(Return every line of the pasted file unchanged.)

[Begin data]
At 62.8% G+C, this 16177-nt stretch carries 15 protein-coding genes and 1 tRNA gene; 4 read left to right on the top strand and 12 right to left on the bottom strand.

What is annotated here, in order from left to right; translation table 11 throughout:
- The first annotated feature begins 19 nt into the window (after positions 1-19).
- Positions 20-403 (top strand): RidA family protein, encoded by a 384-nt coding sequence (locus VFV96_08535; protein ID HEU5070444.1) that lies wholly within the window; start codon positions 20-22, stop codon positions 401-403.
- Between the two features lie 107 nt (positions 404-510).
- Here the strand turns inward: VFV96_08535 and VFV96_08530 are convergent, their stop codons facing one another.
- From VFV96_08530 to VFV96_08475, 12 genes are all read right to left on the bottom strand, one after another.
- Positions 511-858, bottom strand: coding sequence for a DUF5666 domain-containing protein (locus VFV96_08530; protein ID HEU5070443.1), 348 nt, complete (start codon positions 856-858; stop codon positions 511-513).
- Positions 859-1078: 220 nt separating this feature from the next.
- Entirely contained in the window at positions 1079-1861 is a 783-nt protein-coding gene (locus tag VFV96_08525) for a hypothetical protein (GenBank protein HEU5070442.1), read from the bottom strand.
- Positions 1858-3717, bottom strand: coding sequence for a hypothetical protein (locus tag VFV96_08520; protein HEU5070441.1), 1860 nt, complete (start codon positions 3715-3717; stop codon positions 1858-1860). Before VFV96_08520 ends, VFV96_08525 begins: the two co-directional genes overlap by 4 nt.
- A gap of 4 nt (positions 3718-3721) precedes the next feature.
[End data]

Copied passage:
At 62.8% G+C, this 16177-nt stretch carries 15 protein-coding genes and 1 tRNA gene; 4 read left to right on the top strand and 12 right to left on the bottom strand.

What is annotated here, in order from left to right; translation table 11 throughout:
- The first annotated feature begins 19 nt into the window (after positions 1-19).
- Positions 20-403 (top strand): RidA family protein, encoded by a 384-nt coding sequence (locus VFV96_08535; protein ID HEU5070444.1) that lies wholly within the window; start codon positions 20-22, stop codon positions 401-403.
- Between the two features lie 107 nt (positions 404-510).
- Here the strand turns inward: VFV96_08535 and VFV96_08530 are convergent, their stop codons facing one another.
- From VFV96_08530 to VFV96_08475, 12 genes are all read right to left on the bottom strand, one after another.
- Positions 511-858, bottom strand: coding sequence for a DUF5666 domain-containing protein (locus VFV96_08530; protein ID HEU5070443.1), 348 nt, complete (start codon positions 856-858; stop codon positions 511-513).
- Positions 859-1078: 220 nt separating this feature from the next.
- Entirely contained in the window at positions 1079-1861 is a 783-nt protein-coding gene (locus tag VFV96_08525) for a hypothetical protein (GenBank protein HEU5070442.1), read from the bottom strand.
- Positions 1858-3717, bottom strand: coding sequence for a hypothetical protein (locus tag VFV96_08520; protein HEU5070441.1), 1860 nt, complete (start codon positions 3715-3717; stop codon positions 1858-1860). Before VFV96_08520 ends, VFV96_08525 begins: the two co-directional genes overlap by 4 nt.
- A gap of 4 nt (positions 3718-3721) precedes the next feature.